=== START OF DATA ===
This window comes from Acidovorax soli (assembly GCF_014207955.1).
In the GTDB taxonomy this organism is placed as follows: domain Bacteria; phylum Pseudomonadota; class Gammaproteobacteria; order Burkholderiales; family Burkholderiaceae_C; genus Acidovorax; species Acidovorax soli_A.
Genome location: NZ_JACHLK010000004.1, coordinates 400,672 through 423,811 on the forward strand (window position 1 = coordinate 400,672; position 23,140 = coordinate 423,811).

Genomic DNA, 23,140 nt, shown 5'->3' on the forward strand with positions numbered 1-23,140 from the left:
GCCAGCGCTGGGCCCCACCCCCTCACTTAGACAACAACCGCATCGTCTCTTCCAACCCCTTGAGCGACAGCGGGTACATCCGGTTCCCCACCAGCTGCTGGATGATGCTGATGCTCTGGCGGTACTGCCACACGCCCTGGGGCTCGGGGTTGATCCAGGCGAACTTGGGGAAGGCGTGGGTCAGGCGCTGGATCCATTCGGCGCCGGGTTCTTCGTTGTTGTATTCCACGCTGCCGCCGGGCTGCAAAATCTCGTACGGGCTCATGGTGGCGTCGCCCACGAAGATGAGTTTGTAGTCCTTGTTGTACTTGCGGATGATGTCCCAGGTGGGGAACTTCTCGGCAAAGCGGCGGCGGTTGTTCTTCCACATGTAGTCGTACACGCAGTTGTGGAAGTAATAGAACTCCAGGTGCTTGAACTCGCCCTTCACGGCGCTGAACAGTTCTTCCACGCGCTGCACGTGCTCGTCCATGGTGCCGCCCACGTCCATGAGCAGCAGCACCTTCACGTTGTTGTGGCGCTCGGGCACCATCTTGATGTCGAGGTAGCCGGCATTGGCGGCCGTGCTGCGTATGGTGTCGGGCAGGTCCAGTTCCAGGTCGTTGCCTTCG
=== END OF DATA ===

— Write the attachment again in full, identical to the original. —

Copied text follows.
This window comes from Acidovorax soli (assembly GCF_014207955.1).
In the GTDB taxonomy this organism is placed as follows: domain Bacteria; phylum Pseudomonadota; class Gammaproteobacteria; order Burkholderiales; family Burkholderiaceae_C; genus Acidovorax; species Acidovorax soli_A.
Genome location: NZ_JACHLK010000004.1, coordinates 400,672 through 423,811 on the forward strand (window position 1 = coordinate 400,672; position 23,140 = coordinate 423,811).

Genomic DNA, 23,140 nt, shown 5'->3' on the forward strand with positions numbered 1-23,140 from the left:
GCCAGCGCTGGGCCCCACCCCCTCACTTAGACAACAACCGCATCGTCTCTTCCAACCCCTTGAGCGACAGCGGGTACATCCGGTTCCCCACCAGCTGCTGGATGATGCTGATGCTCTGGCGGTACTGCCACACGCCCTGGGGCTCGGGGTTGATCCAGGCGAACTTGGGGAAGGCGTGGGTCAGGCGCTGGATCCATTCGGCGCCGGGTTCTTCGTTGTTGTATTCCACGCTGCCGCCGGGCTGCAAAATCTCGTACGGGCTCATGGTGGCGTCGCCCACGAAGATGAGTTTGTAGTCCTTGTTGTACTTGCGGATGATGTCCCAGGTGGGGAACTTCTCGGCAAAGCGGCGGCGGTTGTTCTTCCACATGTAGTCGTACACGCAGTTGTGGAAGTAATAGAACTCCAGGTGCTTGAACTCGCCCTTCACGGCGCTGAACAGTTCTTCCACGCGCTGCACGTGCTCGTCCATGGTGCCGCCCACGTCCATGAGCAGCAGCACCTTCACGTTGTTGTGGCGCTCGGGCACCATCTTGATGTCGAGGTAGCCGGCATTGGCGGCCGTGCTGCGTATGGTGTCGGGCAGGTCCAGTTCCAGGTCGTTGCCTTCG